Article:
Physician assisted suicide (PAS) should be protected by law as a right to patients that suffer from a life threatening illness, or pain so severe that they are unable to function as a happy human being. One could argue that forcing someone to remain alive in such conditions is torture, and denying the patient his natural right to die. As far as ethics go, it should not be a question of whether it is right or wrong to commit suicide, the patient will do that if he wants it badly enough. The question at hand is why any person would allow another to suffer in ways unthinkable, when there is a way for them to die peacefully. Whether the question is of the rights of the physician, the rights of the patient, or the ethics of the act, it should remain an option for any terminal patient.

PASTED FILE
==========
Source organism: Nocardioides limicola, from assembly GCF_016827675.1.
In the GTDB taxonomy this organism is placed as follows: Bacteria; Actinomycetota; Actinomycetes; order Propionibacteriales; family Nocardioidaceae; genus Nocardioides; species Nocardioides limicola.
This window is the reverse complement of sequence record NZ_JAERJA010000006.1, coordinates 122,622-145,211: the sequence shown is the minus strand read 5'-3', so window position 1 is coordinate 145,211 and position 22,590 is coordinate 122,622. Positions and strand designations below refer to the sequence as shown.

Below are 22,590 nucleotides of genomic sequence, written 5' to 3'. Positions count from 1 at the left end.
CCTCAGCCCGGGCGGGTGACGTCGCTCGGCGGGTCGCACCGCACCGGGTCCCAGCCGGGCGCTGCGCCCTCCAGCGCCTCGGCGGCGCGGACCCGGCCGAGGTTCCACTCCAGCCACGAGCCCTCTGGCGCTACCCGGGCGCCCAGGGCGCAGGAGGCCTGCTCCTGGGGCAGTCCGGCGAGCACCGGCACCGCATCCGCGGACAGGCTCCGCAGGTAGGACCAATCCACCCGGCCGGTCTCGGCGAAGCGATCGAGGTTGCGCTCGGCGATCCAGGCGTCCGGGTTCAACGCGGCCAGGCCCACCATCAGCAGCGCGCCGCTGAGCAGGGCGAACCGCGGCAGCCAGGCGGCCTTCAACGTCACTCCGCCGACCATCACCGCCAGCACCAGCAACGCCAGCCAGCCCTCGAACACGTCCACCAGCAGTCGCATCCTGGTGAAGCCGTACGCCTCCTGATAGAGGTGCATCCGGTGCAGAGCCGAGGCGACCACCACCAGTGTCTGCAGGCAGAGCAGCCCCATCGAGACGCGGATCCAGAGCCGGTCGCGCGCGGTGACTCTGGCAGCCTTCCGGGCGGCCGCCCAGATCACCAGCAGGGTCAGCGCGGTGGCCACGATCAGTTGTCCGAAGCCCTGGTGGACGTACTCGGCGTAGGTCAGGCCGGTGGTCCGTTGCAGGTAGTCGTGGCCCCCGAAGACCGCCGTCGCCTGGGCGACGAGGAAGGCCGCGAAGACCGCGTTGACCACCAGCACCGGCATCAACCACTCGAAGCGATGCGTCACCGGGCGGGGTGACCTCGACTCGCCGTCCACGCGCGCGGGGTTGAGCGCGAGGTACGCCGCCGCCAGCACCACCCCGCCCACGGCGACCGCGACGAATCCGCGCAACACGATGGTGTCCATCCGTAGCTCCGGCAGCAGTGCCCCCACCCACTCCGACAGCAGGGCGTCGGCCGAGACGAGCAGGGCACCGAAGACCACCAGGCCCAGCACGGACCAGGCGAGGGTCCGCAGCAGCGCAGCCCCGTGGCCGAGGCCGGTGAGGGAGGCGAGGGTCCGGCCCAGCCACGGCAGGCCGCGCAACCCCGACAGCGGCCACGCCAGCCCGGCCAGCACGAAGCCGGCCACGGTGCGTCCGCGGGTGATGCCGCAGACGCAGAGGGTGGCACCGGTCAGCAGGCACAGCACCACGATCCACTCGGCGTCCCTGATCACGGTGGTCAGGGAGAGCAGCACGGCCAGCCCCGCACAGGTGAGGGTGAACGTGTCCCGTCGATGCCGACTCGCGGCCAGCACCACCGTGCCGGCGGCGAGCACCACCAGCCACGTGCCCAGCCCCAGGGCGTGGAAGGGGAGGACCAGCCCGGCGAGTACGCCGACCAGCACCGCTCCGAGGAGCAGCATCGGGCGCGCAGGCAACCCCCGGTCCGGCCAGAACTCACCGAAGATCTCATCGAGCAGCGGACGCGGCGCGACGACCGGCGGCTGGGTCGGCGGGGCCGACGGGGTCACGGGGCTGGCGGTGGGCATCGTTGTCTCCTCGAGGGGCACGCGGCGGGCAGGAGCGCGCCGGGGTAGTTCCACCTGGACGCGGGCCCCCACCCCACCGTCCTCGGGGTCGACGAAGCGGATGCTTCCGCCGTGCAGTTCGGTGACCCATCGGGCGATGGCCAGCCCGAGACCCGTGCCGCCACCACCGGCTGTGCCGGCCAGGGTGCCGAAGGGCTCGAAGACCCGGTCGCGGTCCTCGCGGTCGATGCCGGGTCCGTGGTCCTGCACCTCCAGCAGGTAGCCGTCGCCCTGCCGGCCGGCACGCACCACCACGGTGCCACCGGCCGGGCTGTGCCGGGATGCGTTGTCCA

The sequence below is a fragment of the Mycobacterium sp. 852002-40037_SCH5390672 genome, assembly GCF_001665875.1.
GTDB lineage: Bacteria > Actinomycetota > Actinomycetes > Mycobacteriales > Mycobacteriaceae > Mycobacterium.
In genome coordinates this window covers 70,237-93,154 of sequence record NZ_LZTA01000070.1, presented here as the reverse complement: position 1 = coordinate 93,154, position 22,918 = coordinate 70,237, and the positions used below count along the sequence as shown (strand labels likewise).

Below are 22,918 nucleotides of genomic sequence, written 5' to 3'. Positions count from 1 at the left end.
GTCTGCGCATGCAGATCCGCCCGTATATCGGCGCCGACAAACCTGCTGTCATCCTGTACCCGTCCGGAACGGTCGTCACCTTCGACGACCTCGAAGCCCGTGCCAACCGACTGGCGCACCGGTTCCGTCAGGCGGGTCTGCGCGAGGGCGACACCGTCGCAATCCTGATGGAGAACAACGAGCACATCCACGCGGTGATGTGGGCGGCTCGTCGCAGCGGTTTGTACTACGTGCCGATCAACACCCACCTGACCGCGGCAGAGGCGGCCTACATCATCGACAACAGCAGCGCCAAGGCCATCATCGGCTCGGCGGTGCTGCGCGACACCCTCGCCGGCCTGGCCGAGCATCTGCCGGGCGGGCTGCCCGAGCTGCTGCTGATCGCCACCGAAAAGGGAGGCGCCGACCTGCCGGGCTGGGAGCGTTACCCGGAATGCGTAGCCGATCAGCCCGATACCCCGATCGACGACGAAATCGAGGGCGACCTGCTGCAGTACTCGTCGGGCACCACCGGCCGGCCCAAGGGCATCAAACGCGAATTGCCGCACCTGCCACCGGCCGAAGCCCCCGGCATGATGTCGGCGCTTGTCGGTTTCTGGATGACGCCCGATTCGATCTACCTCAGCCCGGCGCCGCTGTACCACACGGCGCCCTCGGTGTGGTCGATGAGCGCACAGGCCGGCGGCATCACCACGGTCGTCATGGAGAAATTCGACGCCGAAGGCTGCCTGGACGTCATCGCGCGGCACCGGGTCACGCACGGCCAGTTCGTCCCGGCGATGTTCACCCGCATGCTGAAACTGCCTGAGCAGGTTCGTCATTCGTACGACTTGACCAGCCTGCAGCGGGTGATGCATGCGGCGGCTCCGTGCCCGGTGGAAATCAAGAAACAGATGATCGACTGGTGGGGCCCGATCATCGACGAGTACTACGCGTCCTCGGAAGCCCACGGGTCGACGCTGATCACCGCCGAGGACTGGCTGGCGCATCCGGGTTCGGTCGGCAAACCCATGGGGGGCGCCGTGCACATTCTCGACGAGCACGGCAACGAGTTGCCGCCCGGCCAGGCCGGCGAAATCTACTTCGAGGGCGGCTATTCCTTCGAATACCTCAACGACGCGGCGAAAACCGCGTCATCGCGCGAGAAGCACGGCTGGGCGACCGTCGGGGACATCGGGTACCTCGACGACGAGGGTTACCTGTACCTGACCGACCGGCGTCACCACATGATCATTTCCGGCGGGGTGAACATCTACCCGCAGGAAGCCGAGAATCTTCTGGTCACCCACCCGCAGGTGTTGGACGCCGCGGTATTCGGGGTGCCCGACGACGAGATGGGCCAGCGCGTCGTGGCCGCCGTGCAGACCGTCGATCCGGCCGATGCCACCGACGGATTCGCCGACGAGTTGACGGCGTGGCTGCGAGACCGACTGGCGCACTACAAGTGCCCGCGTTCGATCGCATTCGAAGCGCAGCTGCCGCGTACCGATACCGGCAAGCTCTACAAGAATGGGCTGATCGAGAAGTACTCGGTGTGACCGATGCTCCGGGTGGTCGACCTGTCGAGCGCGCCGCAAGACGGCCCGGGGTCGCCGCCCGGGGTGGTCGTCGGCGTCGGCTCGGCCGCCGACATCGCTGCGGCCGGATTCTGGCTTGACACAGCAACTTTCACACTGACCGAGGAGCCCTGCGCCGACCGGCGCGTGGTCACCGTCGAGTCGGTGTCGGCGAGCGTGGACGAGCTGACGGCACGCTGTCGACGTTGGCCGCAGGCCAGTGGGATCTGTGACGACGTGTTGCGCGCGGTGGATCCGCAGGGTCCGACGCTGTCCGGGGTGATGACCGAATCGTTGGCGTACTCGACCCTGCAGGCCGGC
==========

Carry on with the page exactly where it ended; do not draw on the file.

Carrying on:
Many have questioned the right of physicians to assist someone in dying, when they have taken an oath to save lives instead, but “60% [of physicians] agreed that physician-assisted suicide should be legal…” (Gupta 4). In addition to that, a doctor’s job is to treat a patient with every available technology and medical advancement available, and this includes euthanasia in that pivotal moment when nothing else can be done to extend the patient’s life. Many argue that PAS is “playing God” with human life, but this argument does not hold up because one could just as well argue that keeping a terminally ill patient alive would be doing the exact same. Most people that say this simply do not understand the need of a human to die with dignity and ease.
Many people will also argue that people in such states of pain and suffering are not in the right mind to make such a decision. This accusation is false though, because pain brings clarity. The body knows its strengths and weaknesses, and it knows when not to continue. Also, if the person experiencing the pain is not qualified, then what makes a family member or a doctor more qualified to make it? All “patients
Cited: ERGO. Assisted Suicide. n.d. Document. 16 February 2013. Ersek, Mary. “Assisted Suicide: Unraveling a complex issue.” Nursing 35.4 (2005): 48. Pang. “Editorial Comment.” Nursing Ethics 13.2 (2006): 103.